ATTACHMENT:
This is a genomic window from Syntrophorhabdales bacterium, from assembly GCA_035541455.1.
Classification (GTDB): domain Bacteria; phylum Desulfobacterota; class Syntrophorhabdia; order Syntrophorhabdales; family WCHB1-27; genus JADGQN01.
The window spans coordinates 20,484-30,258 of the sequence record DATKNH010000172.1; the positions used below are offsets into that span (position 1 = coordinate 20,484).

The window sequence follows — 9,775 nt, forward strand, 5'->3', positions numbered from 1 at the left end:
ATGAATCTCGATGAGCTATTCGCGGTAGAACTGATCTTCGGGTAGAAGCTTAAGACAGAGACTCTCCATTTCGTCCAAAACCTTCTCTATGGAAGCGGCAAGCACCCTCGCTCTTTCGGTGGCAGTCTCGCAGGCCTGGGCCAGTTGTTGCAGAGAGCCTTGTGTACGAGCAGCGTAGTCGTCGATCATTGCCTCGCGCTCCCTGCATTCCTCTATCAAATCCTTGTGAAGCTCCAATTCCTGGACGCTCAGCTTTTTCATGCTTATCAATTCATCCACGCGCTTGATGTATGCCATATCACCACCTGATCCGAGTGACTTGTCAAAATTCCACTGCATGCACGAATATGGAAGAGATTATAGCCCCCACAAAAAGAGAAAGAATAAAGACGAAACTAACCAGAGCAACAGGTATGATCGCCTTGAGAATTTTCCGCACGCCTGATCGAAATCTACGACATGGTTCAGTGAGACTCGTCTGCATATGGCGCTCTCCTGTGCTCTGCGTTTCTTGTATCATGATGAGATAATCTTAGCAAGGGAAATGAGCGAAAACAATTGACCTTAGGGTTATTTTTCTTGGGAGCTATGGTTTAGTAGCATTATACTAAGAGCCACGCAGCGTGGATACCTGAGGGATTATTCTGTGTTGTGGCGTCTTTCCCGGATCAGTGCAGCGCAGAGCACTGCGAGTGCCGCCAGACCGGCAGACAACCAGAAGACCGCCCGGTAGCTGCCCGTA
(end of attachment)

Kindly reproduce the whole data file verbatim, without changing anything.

This is a genomic window from Syntrophorhabdales bacterium, from assembly GCA_035541455.1.
Classification (GTDB): domain Bacteria; phylum Desulfobacterota; class Syntrophorhabdia; order Syntrophorhabdales; family WCHB1-27; genus JADGQN01.
The window spans coordinates 20,484-30,258 of the sequence record DATKNH010000172.1; the positions used below are offsets into that span (position 1 = coordinate 20,484).

The window sequence follows — 9,775 nt, forward strand, 5'->3', positions numbered from 1 at the left end:
ATGAATCTCGATGAGCTATTCGCGGTAGAACTGATCTTCGGGTAGAAGCTTAAGACAGAGACTCTCCATTTCGTCCAAAACCTTCTCTATGGAAGCGGCAAGCACCCTCGCTCTTTCGGTGGCAGTCTCGCAGGCCTGGGCCAGTTGTTGCAGAGAGCCTTGTGTACGAGCAGCGTAGTCGTCGATCATTGCCTCGCGCTCCCTGCATTCCTCTATCAAATCCTTGTGAAGCTCCAATTCCTGGACGCTCAGCTTTTTCATGCTTATCAATTCATCCACGCGCTTGATGTATGCCATATCACCACCTGATCCGAGTGACTTGTCAAAATTCCACTGCATGCACGAATATGGAAGAGATTATAGCCCCCACAAAAAGAGAAAGAATAAAGACGAAACTAACCAGAGCAACAGGTATGATCGCCTTGAGAATTTTCCGCACGCCTGATCGAAATCTACGACATGGTTCAGTGAGACTCGTCTGCATATGGCGCTCTCCTGTGCTCTGCGTTTCTTGTATCATGATGAGATAATCTTAGCAAGGGAAATGAGCGAAAACAATTGACCTTAGGGTTATTTTTCTTGGGAGCTATGGTTTAGTAGCATTATACTAAGAGCCACGCAGCGTGGATACCTGAGGGATTATTCTGTGTTGTGGCGTCTTTCCCGGATCAGTGCAGCGCAGAGCACTGCGAGTGCCGCCAGACCGGCAGACAACCAGAAGACCGCCCGGTAGCTGCCCGTA